People from every walk of life are living healthier, more active lives—thanks to the medical breakthroughs pioneered by American Lung Association researchers and their colleagues worldwide.
Since 1915, our researchers have made significant contributions and achieved major milestones in the fight against lung disease by revolutionizing treatment and unlocking secrets of the body's immune system. Premature babies now are less likely to die from respiratory distress syndrome; tuberculosis (TB) rates are at an all-time low; young and old with chronic lung diseases are benefiting from improved treatment options, including lung transplantation, oxygen therapy, and genetically-based medicines.
Some of our contributions to research include:
1950: Dr. Edith Lincoln, a grantee, observed and reported that isoniazid, the primary medication against TB, prevented the development of serious complications in children such as disseminated tuberculosis and tuberculous meningitis. Later Public Health Service trials underscored isoniazid's important ability to prevent the spread of infection when given to household members of tuberculosis patients.
1959: Dr. Mary Ellen Avery, a grantee, discovered that the lungs of babies with respiratory distress syndrome (RDS) lack the fatty substance, surfactant. This finding led to ways to treat RDS and it’s estimated that more than 800,000 babies’ lives have been saved since then. For her continued investigative work in this field, Dr. Avery was awarded the National Medal of Science in 1991.
1989: Dr. Michael Iannuzzi, a grantee, helped discover the cystic fibrosis gene. Cystic fibrosis is an often fatal lung disease that is the result of a defective gene that causes the body to produce abnormally thick mucus, which clogs the lungs and leads to life-threatening lung infections. Finding this gene opened the door for scientists to develop treatments for cystic fibrosis, including gene therapy.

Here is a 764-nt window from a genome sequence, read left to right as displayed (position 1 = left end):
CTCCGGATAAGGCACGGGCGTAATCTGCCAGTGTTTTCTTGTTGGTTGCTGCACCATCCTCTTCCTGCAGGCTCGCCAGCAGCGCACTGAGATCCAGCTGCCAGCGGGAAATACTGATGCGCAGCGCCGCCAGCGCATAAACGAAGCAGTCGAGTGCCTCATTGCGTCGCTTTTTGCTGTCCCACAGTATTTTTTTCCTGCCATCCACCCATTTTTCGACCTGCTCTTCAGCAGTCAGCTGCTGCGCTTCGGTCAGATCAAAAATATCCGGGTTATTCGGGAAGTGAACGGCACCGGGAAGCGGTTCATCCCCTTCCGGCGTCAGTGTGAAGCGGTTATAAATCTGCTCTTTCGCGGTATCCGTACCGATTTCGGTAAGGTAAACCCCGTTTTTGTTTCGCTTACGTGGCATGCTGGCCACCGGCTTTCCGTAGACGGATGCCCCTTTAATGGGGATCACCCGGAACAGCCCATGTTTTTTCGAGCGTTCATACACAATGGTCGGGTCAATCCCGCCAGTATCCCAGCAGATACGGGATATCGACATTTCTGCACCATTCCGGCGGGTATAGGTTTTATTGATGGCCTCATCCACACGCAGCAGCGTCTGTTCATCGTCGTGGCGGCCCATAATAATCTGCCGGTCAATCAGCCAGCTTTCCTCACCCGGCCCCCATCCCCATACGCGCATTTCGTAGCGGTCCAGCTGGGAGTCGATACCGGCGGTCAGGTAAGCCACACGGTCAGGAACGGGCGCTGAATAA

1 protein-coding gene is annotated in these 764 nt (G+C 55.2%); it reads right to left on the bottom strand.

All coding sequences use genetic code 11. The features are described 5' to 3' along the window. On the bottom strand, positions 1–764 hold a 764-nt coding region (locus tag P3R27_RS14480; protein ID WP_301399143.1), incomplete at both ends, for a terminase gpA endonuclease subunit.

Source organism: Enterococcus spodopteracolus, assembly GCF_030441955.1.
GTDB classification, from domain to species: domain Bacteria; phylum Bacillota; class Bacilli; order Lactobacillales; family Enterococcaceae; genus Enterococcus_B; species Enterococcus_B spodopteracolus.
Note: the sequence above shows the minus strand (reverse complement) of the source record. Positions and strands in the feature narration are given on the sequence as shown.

2001: The Airways Clinical Research Network, released the results of its first study, the Study of Inactivated Influenza Vaccine in Asthmatics, published in the New England Journal of Medicine.This study found that influenza vaccines are safe for both children and adults with asthma. Based on these American Lung Association findings, The Centers for Disease Control and Prevention now recommends flu shots for children with asthma in the Advisory Committee on Immunization Practices of the Centers for Disease Control recommendations and The Healthy People 2020 Goals. Administering the flu vaccine to people with asthma has the potential to majorly reduce hospitalizations and increase cost savings.
Simpler regimen of a once-a-day drug is just as effective as twice-daily treatment for patients with mild persistent asthma
2007: This study, conducted by the Airways Clinical Research Centers Network and published in the New England Journal of Medicine, found that a simpler regimen of a once-a-day combination therapy of inhaled fluticasone plus salmeterol was just as effective as twice-daily treatment of inhaled corticosteroids in patients with mild, persistent asthma. For people with asthma, a simpler treatment plan means fewer drugs to take (and to remember to take) every day and fewer prescription refills. Overall, this reduces medication costs, reduces side effects and makes it easier for people to take their medication as prescribed. For people with asthma who are at least 6 years old and currently using a preventative medication, the use of once-daily fluticasone plus salmeterol, instead of twice-daily fluticasone could save almost $2 billion per year.
2008: Dr. Alan Fields, a grantee at Mayo Clinic Florida, identified a major oncogene that may cause the development of lung cancer and that a drug approved to treat arthritis may function in inhibiting the growth of tumor cells.
Discovered that heartburn medication does not improve asthma in children and adults who do not exhibit symptoms of acid reflux
2008/2012: The Study of Acid Reflux and Asthma (SARA) examined whether there was a connection between asthma and gastroesophageal reflux (GERD). It examined whether treatments for GERD decreased asthma flare-ups in adults and children. The results of this study found the longstanding practice of prescribing heartburn medication to be ineffective and unnecessarily expensive for some asthma patients who do not exhibit symptoms associated with acid reflux such as heartburn or stomach pain. This finding is considered to be the most comprehensive evaluation to date of how effective (or ineffective) prescription heartburn medication is at controlling respiratory flare-ups in people with asthma whose symptoms have not been well controlled by other therapies. Based on results from both these studies, roughly 1.5 million asthma patients may be taking expensive medication unnecessarily.